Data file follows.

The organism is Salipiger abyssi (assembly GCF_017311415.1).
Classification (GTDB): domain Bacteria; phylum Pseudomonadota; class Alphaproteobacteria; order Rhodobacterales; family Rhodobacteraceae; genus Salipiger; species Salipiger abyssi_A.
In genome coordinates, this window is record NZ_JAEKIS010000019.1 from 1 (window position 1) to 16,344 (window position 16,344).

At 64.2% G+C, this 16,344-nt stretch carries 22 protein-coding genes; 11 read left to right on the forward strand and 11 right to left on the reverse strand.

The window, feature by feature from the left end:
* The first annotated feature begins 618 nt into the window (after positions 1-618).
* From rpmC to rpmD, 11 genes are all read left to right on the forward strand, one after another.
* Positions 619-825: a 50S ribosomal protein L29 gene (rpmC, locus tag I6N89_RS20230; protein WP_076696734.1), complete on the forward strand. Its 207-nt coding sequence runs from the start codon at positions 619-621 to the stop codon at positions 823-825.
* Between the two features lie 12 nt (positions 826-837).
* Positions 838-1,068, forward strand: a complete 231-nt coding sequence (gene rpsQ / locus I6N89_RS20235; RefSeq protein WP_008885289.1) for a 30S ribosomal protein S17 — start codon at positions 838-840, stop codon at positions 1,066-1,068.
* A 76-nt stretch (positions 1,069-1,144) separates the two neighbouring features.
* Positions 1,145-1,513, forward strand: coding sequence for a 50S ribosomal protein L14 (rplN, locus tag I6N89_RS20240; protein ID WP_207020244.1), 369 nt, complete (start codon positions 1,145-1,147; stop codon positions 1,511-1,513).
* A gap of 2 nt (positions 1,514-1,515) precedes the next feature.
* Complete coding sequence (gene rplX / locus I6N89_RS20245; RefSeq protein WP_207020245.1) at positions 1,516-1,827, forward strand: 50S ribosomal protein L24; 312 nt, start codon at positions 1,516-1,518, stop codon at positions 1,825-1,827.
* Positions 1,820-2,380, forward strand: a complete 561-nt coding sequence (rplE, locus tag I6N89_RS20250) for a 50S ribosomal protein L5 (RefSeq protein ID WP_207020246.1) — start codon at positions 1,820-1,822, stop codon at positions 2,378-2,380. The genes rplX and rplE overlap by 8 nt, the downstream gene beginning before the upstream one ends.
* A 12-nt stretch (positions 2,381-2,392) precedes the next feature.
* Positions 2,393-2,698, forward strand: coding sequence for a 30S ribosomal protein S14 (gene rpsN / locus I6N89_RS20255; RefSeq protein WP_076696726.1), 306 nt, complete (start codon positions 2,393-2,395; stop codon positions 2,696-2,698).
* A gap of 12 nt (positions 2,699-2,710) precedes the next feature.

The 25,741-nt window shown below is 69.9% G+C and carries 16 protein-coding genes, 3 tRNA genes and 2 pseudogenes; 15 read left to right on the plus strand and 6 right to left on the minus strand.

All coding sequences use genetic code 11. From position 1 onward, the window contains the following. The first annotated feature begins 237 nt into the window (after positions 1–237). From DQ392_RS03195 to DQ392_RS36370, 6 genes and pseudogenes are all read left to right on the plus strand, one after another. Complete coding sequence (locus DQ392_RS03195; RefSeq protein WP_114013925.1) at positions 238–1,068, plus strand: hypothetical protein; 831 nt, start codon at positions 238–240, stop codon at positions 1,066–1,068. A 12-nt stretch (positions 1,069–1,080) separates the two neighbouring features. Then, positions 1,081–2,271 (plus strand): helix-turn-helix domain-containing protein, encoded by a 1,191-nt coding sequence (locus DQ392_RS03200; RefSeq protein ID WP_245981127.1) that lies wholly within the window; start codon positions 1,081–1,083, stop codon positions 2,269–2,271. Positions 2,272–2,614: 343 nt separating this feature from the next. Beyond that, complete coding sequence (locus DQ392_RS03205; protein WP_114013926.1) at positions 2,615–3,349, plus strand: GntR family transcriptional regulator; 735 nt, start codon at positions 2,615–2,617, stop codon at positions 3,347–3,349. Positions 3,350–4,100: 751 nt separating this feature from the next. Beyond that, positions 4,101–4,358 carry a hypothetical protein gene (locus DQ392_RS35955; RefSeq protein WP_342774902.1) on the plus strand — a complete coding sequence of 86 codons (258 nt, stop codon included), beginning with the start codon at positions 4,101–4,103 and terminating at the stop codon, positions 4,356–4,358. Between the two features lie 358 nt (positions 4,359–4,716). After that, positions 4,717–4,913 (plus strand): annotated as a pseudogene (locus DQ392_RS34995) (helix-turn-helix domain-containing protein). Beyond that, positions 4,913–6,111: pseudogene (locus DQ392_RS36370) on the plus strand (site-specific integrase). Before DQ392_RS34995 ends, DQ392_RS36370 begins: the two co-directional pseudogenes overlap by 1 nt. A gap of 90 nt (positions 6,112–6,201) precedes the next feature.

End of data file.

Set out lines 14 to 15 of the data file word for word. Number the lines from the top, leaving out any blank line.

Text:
* Complete coding sequence (gene rplX / locus I6N89_RS20245; RefSeq protein WP_207020245.1) at positions 1,516-1,827, forward strand: 50S ribosomal protein L24; 312 nt, start codon at positions 1,516-1,518, stop codon at positions 1,825-1,827.
* Positions 1,820-2,380, forward strand: a complete 561-nt coding sequence (rplE, locus tag I6N89_RS20250) for a 50S ribosomal protein L5 (RefSeq protein ID WP_207020246.1) — start codon at positions 1,820-1,822, stop codon at positions 2,378-2,380. The genes rplX and rplE overlap by 8 nt, the downstream gene beginning before the upstream one ends.